The death toll of the southern storms hit 345 today, making it the second deadliest twister outbreak in U.S. history, after the devastating storms of March 1925, when 747 people were killed in tornadoes that raged through Missouri, Illinois and Indiana.
Alabama was by far the hardest hit of the seven states in the storms' wake. In Alabama alone, already 1,700 people have been injured by the storms, according to Alabama Gov. Robert Bentley. The official state death toll hit 248, according to Alabama emergency officials.
The National Weather Service categorized Wednesday afternoon's tornado in Smithville, Miss., as an EF-5, reserved for only the fiercest and most devastating of tornadoes.
James LaDue, a meteorologist at the Warning Decision Training Branch, says EF-5s are worse than hurricanes and in terms of damage potential equal the tsunami that struck Japan in March.
"It is capable of completely sweeping away one- and two-story houses, leaving nothing left but the basement itself," LaDue said. "It's also capable of turning vehicles into missiles."
Since Wednesday, storms have ravaged communities across Alabama, Georgia, Mississippi, Kentucky, Virginia, Louisiana and Tennessee. At least 248 were killed in Alabama, 34 died in Mississippi, 34 in Tennessee, 15 in Georgia, five in Virginia, two in Louisiana and one in Kentucky.
The storms have destroyed or damaged power plants, power lines, gas stations and water supplies, leaving more than 1 million people without electricity. Thousands are homeless or without fuel or safe drinking water. Three nuclear power plants have shut down and are offline.
President Obama and the first lady toured the disaster area Friday in hard-hit Tuscaloosa, Ala., where 36 or more are dead. Eastern Tuscaloosa is running out of water. The mayor's office has ordered residents to conserve and to boil their tap water before drinking it until the city's water pressure can be fully restored.
Volunteers stepped in to help almost as soon as the storms passed through.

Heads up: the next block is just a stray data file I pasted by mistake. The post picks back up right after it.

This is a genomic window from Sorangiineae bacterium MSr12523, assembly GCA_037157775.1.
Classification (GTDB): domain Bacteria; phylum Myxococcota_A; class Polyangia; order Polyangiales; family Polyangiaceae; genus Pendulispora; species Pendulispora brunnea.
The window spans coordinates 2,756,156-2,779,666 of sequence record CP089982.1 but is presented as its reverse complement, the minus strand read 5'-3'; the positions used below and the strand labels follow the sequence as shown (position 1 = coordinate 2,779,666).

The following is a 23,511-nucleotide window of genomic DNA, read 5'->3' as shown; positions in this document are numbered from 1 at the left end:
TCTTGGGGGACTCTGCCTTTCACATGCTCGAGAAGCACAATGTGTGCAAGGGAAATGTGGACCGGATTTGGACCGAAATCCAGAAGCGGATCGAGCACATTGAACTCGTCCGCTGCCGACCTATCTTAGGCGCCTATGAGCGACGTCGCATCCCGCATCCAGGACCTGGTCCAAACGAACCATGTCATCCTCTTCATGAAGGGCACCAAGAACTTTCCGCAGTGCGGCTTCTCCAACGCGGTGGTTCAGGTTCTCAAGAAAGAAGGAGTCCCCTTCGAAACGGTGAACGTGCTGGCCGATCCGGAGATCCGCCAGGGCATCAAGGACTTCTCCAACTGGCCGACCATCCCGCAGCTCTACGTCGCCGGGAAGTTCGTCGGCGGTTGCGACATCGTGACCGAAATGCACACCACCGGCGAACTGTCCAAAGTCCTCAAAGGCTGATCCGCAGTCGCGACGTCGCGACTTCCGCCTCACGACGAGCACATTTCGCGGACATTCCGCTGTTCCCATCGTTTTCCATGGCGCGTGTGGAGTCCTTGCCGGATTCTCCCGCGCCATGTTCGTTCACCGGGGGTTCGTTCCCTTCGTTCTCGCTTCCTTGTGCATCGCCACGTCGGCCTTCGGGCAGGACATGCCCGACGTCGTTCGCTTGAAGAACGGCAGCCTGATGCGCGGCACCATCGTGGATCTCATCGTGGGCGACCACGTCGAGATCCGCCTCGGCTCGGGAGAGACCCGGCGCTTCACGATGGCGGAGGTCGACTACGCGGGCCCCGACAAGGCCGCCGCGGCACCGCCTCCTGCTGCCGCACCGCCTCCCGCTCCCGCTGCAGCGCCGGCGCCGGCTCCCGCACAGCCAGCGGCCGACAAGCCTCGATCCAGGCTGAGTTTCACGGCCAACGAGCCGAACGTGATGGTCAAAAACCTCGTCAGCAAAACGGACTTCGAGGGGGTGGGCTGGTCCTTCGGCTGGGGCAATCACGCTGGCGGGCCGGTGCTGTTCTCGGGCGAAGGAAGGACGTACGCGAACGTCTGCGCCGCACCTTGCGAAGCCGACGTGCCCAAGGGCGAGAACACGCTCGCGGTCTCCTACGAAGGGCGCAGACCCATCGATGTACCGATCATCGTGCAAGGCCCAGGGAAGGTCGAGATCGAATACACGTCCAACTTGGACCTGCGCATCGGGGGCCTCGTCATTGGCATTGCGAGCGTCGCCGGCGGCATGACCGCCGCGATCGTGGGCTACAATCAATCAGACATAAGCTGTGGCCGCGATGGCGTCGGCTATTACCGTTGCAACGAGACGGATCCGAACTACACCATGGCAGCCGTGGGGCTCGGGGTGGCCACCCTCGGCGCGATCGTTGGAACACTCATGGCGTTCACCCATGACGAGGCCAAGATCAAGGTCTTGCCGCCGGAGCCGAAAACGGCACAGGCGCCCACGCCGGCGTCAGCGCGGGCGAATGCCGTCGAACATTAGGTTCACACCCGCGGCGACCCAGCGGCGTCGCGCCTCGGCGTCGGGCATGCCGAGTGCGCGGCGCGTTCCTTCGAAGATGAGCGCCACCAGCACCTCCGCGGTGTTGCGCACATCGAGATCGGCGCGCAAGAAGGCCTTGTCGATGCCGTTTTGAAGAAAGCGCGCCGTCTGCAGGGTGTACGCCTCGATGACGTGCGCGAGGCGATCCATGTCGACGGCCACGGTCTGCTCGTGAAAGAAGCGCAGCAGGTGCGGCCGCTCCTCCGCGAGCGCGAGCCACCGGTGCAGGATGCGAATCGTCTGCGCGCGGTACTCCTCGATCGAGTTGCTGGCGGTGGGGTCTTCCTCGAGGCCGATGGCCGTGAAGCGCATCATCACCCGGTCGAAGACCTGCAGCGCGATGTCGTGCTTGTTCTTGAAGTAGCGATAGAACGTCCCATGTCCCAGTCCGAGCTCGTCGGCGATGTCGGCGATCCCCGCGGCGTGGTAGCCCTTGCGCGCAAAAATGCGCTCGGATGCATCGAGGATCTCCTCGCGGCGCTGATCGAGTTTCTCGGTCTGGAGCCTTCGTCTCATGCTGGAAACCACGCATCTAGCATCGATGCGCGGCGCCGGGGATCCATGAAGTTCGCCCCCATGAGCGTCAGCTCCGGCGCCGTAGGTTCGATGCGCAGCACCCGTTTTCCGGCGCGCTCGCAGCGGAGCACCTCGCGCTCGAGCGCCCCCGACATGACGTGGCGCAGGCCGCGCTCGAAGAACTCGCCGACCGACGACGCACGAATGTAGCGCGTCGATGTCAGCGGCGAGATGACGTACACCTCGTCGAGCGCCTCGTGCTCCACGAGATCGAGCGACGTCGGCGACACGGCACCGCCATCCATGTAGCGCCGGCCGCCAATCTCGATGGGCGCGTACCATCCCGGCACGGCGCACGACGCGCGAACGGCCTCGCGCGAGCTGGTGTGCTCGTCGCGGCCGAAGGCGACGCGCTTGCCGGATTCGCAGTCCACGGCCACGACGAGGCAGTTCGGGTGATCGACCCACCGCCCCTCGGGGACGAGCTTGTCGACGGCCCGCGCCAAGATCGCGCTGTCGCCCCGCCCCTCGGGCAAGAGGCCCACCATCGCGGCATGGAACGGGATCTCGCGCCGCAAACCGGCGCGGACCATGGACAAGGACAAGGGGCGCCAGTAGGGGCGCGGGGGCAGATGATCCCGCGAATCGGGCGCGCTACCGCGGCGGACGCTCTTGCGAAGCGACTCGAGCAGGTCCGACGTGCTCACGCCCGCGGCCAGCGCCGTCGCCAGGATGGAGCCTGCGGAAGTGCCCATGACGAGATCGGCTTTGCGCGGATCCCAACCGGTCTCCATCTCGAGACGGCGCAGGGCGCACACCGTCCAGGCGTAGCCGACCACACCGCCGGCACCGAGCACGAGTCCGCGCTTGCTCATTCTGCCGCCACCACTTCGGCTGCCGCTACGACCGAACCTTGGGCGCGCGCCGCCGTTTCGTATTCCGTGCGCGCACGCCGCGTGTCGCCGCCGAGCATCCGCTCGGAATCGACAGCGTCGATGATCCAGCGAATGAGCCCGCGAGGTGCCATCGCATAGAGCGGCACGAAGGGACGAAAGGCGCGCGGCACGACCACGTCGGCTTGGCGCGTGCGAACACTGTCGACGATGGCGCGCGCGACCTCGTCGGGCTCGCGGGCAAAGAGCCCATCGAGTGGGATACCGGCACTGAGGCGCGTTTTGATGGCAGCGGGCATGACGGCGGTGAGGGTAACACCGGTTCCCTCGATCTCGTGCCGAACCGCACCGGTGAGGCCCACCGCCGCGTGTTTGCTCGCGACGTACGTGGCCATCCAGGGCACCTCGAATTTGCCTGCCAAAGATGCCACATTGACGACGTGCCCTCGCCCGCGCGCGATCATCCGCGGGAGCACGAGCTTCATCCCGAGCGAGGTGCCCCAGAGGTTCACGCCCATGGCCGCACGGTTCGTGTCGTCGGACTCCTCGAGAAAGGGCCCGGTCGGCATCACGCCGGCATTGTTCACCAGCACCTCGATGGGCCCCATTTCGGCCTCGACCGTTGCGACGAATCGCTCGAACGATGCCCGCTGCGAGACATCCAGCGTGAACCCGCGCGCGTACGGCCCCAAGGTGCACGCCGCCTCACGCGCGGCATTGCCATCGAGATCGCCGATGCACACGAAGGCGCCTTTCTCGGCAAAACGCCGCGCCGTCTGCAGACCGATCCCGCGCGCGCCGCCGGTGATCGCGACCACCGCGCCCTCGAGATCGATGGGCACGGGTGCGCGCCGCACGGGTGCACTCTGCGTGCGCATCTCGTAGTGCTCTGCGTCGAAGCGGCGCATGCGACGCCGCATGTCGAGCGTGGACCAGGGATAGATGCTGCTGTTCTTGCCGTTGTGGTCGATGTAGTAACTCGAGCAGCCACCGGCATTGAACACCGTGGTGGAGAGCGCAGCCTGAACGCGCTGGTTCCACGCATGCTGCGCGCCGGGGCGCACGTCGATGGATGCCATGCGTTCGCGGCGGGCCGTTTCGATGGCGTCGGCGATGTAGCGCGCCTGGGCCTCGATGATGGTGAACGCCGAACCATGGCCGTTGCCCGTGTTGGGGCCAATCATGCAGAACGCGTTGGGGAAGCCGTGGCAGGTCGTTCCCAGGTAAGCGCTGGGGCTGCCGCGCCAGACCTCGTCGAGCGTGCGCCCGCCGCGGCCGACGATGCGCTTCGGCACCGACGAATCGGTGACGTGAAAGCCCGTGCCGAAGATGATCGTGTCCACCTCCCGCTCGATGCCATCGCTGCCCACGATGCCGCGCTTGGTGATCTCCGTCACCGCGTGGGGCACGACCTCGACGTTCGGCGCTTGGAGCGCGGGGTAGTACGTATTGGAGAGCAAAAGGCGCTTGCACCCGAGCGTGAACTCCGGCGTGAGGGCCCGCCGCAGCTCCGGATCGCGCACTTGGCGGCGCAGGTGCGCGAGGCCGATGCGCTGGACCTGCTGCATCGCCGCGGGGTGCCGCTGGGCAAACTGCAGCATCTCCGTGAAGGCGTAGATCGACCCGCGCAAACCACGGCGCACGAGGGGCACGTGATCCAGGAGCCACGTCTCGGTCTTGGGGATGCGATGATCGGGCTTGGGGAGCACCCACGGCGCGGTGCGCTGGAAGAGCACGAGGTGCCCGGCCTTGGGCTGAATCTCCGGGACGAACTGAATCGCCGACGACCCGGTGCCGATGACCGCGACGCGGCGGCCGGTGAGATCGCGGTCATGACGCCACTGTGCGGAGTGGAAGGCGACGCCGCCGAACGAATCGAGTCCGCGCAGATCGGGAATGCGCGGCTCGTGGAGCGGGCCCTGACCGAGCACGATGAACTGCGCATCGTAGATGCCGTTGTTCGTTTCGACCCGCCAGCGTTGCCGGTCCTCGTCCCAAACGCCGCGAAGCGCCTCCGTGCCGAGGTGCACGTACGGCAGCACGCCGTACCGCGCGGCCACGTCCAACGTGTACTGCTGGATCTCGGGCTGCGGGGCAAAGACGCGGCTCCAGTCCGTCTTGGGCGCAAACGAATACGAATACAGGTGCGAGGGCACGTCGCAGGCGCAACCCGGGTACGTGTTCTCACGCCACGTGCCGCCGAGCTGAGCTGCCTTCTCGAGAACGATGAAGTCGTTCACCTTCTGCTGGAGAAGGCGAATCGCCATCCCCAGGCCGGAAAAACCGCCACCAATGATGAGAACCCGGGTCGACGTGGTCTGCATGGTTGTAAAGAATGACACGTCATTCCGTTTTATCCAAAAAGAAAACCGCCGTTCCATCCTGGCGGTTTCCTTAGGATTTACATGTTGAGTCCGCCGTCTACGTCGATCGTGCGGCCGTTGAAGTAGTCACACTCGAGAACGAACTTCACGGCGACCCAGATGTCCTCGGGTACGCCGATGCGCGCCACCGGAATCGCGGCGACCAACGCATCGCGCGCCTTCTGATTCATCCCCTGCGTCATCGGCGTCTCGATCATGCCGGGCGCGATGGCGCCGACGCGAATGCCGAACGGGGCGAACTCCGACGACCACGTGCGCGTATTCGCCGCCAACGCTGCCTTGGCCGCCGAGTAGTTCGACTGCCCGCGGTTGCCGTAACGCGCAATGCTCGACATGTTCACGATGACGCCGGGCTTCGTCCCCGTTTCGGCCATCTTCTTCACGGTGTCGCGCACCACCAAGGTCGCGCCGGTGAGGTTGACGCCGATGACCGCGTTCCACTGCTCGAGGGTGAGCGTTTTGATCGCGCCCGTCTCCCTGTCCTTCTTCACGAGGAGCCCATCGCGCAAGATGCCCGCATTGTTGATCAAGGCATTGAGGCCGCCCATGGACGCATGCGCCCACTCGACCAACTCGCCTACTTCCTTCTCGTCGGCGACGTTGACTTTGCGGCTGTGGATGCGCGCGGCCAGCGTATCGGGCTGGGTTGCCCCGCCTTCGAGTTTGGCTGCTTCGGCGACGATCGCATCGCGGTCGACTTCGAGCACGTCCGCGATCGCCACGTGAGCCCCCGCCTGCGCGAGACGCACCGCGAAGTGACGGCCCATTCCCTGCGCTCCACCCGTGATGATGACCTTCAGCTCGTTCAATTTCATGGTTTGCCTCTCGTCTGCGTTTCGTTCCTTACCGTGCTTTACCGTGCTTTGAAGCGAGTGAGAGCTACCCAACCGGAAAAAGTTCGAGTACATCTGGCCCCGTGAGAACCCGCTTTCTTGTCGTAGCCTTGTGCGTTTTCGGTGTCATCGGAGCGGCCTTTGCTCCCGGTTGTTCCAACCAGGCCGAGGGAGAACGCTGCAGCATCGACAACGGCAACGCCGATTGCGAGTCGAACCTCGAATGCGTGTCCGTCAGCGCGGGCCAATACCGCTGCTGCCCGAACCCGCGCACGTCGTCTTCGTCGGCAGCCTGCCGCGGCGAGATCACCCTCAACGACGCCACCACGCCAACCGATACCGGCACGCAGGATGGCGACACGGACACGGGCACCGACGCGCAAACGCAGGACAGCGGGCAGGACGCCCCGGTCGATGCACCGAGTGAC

"I'm from the community, but my house wasn't damaged, so I had to help," Elsie Bailey, who was working in a room doling out men's clothing, told The Associated Press. "We were so amazed at the destruction that I just wanted to help. People are really stepping up, coming through."
Across the country, Americans have been donating to the relief effort, through text-message donations to the Red Cross and the Salvation Army, among other charities. The New York Yankees have donated $500,000 to relief efforts.
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Tales of Survival
For Jim and Sherryl Brewer, a quick trip to the Food Lion supermarket for a gallon of milk Wednesday in Ringgold, Ga., turned into a scene straight from the "Wizard of Oz."
As they pulled into the store's parking lot, the storm system that brought deadly twisters, soaking rains and damaging winds to the Southeast this week arrived.
"When I opened the door the first time, the wind just took it and wrapped it around. I knew then it was too late," Jim Brewer said.
Now stuck in their Toyota Forerunner, the couple tried to ride out the tornado.
"My husband put his arm through the steering wheel and grabbed hold of me," Sherryl Brewer said. "We just kind of held onto each other."
The twister shattered the car's windows and spun the car around, lifting its back end several times.
"We had glass in our hair. There was blood all over my hands and my legs. ... I've got little cuts where the glass went flying through the air," Sherryl Brewer said. "I don't think it lasted more than 15 seconds."
When the tornado moved on, the Brewers' car was on its side and the pair were pinned inside. Jim Brewer said they got out of the car through the sunroof after yelling for help.
"God was looking after us. There is a God. He took care of us," he said.
ABC News' Alan Farnham, Enjoli Francis and Yunji de Nies contributed to this report.